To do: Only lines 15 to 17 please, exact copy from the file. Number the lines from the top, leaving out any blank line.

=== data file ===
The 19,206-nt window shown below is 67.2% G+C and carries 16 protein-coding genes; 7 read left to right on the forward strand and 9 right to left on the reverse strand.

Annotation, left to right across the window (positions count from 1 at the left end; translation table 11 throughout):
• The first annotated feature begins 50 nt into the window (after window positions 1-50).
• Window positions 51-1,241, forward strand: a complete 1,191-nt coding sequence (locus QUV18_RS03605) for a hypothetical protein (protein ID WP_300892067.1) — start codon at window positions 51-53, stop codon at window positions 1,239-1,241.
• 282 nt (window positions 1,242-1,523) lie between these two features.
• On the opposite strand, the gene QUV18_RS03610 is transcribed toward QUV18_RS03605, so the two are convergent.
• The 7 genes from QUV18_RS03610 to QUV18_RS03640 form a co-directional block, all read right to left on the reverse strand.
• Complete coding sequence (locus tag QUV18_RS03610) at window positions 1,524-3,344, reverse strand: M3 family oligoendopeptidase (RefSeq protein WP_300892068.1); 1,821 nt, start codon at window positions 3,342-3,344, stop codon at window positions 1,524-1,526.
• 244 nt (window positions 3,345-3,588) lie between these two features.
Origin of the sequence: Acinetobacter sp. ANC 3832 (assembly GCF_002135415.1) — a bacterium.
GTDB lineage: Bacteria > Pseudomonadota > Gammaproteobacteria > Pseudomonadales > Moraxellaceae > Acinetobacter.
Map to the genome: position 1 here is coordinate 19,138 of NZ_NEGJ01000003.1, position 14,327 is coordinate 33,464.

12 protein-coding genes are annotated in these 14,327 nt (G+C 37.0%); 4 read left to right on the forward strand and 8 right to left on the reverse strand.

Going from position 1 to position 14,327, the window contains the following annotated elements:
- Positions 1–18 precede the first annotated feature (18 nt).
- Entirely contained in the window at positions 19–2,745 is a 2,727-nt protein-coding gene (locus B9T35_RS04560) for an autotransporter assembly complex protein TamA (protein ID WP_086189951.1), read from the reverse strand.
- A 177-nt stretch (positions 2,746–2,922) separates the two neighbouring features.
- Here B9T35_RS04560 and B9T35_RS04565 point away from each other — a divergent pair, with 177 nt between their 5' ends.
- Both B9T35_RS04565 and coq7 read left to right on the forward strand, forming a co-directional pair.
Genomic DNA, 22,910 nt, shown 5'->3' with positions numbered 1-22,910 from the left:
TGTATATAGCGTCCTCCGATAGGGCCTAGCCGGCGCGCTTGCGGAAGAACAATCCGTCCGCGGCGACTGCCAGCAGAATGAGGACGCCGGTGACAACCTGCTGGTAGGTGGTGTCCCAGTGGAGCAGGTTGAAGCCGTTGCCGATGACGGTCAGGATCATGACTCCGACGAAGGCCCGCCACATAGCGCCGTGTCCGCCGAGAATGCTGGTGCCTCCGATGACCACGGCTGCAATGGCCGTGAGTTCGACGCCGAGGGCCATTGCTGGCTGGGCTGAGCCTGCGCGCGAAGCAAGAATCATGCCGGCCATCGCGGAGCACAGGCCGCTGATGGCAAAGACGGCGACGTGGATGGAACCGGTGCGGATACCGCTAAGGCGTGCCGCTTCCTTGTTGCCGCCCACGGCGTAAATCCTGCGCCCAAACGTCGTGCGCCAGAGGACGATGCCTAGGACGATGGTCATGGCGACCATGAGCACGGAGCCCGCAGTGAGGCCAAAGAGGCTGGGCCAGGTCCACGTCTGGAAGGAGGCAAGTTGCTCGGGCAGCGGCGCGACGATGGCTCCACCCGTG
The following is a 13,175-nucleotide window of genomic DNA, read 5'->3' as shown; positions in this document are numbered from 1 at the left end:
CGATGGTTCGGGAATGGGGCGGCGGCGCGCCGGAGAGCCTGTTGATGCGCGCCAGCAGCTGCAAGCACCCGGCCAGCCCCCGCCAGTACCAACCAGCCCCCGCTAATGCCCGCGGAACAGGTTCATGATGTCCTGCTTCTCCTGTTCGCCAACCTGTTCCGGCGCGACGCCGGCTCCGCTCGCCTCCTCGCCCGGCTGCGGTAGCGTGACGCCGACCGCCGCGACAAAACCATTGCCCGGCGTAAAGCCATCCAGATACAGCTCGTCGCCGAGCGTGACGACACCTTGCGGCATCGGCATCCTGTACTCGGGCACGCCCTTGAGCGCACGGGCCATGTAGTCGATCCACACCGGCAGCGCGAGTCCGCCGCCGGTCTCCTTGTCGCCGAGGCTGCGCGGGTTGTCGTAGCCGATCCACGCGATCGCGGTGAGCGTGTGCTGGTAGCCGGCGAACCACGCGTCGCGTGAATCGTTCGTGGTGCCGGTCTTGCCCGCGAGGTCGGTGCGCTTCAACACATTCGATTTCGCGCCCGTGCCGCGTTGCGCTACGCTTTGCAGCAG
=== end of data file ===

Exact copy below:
- Positions 1–18 precede the first annotated feature (18 nt).
- Entirely contained in the window at positions 19–2,745 is a 2,727-nt protein-coding gene (locus B9T35_RS04560) for an autotransporter assembly complex protein TamA (protein ID WP_086189951.1), read from the reverse strand.
- A 177-nt stretch (positions 2,746–2,922) separates the two neighbouring features.